Elizabeth Dombrowski is the Executive Director of “All Belong,” a Christ-centered nonprofit organization in Michigan whose vision is to advance a world in which every student with a disability is known, needed, and experiences belonging.
The desire for Catholic schools to welcome students with disabilities is gaining momentum among parents and Catholic advocacy groups. Since I mentioned “All Belong” in a back-to-school essay that focused on the need that families are voicing for Catholic schools to accept all of their children, I thought it would be interesting to follow up with some questions for Elizabeth. Many of these questions are questions that have been asked of me, and here are her expert responses.
Also, I want to thank Word on Fire Institute member Brian Dykstra for introducing me to Elizabeth and for setting up a wonderful conversation between us. It has resulted in a friendship around our common interests and this interview.
Mark: Elizabeth, thanks so much for agreeing to share your work with our readers. I have mentioned your organization, “All Belong,” a couple of times, so it seemed appropriate to ask you to share some of your insights with us personally. First, tell everyone a bit of your history and mission at “All Belong.”
Elizabeth: Thank you so much, Mark. I’m honored to share about our work and thrilled that Word on Fire is highlighting the need for our communities to respond to individuals of all abilities. “All Belong” has been around in various iterations since 1979 when we began as the “Christian Learning Center” to serve students with intellectual disabilities.
Today, our vision is that every student with a disability is known, needed, and experiences belonging in his or her Christ-centered school. To accomplish that, we partner with more than one hundred Christ-centered schools across North America to support them on their journey. As a nonprofit, we rely on a wonderful community of donors to make this work possible and affordable for the schools with whom we partner.
We provide schools with an experienced team of experts who respond to individual student needs. This allows us to respond to the needs of nearly any student in a non-public school setting. Our teacher consultants, school psychologists, and school social workers come alongside our schools to provide them with expertise and resources that they might not otherwise have access to.
Mark: There seems to be a growing interest in inclusive education in the world of Catholic education—at least among parents of children who have intellectual and developmental disabilities. How many Catholic schools have you assisted in the past? Are you working with some now? I’m curious if you see the same interest in inclusive education in non-Catholic, Christ-centered schools.
Elizabeth: Historically we served solely in Reformed Christian schools, but one of the rewarding aspects of this work is that it is grounded in theology that is shared across the Body of Christ. In a time when many things can divide our faith communities, it’s fulfilling to be able to cross boundaries into a range of Christ-centered schools with a focus on including students with disabilities.
We are seeing a growing interest in inclusive education across all of these types of schools. Specifically to your question about Catholic schools, we have worked with more than fifteen Catholic schools as well as the Office of Catholic Schools in the Diocese of Grand Rapids, Michigan. We see great opportunities and interest from Catholic schools across the country, including the upcoming USCCB statement that you mentioned in an earlier article. As everyone in education knows, the COVID-19 pandemic exacerbated and highlighted the unmet needs that students have, and we all share the desire to meet those needs and allow students with disabilities to thrive in our Christ-centered schools.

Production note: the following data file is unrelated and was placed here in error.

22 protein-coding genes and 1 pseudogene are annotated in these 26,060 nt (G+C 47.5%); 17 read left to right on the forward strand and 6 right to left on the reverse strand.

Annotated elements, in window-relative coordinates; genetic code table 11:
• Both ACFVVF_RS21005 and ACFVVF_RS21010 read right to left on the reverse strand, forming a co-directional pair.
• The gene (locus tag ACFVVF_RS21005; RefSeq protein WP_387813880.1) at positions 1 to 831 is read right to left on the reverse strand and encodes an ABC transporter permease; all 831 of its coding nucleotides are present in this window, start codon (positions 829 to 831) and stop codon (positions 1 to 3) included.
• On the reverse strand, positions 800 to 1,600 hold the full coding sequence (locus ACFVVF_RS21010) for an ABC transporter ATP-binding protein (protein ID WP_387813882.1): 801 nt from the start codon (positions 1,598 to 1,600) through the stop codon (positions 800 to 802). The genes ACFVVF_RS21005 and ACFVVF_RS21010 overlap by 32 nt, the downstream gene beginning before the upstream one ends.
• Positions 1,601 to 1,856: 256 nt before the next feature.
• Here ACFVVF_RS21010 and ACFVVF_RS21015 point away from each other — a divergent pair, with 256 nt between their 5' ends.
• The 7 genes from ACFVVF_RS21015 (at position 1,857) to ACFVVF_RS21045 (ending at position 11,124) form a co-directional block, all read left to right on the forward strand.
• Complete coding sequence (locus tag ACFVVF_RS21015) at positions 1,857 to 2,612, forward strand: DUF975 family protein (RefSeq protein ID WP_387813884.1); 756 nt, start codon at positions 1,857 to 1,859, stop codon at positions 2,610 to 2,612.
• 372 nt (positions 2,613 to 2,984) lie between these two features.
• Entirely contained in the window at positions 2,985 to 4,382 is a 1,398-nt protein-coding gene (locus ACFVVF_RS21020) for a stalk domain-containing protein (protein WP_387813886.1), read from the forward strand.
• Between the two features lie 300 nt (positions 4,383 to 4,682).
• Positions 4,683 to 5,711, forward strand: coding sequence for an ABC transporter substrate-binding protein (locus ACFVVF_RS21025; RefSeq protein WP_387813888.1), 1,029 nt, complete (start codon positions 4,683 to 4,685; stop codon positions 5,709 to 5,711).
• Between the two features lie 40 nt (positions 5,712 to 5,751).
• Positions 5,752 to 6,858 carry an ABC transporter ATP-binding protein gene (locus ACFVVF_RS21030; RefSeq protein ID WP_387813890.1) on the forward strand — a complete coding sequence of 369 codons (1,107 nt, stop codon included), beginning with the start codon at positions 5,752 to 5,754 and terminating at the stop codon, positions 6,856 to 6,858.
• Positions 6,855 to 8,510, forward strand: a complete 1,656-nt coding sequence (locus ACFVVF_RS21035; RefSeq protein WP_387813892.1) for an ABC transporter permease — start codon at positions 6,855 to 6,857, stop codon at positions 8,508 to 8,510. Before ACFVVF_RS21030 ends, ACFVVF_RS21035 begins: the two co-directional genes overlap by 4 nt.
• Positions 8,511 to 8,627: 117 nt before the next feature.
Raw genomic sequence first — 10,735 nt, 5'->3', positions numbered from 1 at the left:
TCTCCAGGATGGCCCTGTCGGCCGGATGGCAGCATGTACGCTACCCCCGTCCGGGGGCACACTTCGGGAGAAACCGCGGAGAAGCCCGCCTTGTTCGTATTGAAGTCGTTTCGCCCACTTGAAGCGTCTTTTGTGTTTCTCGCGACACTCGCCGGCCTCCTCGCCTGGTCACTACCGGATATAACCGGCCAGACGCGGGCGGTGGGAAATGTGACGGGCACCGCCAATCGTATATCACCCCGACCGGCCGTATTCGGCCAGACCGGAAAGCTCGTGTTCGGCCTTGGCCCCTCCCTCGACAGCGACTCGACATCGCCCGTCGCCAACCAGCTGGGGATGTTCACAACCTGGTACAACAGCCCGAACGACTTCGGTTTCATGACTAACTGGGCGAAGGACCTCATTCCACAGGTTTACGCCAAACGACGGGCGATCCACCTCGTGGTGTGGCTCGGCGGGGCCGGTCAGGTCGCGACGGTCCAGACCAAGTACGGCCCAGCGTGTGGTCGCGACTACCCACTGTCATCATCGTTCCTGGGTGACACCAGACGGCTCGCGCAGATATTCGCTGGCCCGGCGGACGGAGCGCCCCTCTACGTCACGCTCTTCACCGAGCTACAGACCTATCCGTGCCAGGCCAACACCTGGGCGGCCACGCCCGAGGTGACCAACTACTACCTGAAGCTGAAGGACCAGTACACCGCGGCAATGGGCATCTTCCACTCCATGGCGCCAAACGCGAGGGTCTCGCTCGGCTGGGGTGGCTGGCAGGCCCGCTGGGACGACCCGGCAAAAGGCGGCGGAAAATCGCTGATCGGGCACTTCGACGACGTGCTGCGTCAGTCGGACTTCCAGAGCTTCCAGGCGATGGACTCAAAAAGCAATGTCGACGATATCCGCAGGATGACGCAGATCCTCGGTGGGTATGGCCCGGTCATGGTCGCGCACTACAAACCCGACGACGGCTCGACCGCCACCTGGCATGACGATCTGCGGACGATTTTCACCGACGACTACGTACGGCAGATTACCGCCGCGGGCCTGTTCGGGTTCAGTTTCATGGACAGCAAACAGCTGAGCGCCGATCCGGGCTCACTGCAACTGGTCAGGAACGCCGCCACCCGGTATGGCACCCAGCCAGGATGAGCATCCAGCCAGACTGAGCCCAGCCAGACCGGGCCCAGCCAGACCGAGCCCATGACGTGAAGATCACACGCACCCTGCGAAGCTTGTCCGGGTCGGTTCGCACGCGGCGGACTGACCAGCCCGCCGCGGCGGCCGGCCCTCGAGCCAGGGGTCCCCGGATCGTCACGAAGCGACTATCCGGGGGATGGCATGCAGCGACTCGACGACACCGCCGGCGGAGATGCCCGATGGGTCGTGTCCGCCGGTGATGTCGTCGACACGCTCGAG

Mark: Catholic and other Christian schools are notoriously underfunded. What would you say to those whose response to parent’s wishes for an inclusive school is that “we simply can’t afford it, and it would take resources away from our other students”?
Elizabeth: First, there is no research to the effect that inclusion takes resources from other students, so we can’t assume that will be the outcome. In fact, most research on inclusive education shows that those additional supports meant for students with disabilities end up benefiting all students. So we immediately have to question the assumptions that lead to that statement.
When inclusive education is seen as part of a full system of supports available if and when students need them, all students benefit. It is not an ‘optional’ program designed for one student; it is a flexible system that helps to ensure that every student is learning in our schools. Isn’t that what our schools exist to do?
Key to this design of a flexible system of supports is the idea of tuition equity and serving whole families. Look around your school’s car line. Are there any families dropping off some students, and then driving off to another school for one kid? Chances are that one student may have more need for support. By some measures, almost a quarter of our population has a disability, so the chances are high that these families exist in all schools. These families, in our experience, also are the most likely to wantall of their kids to attend the same school.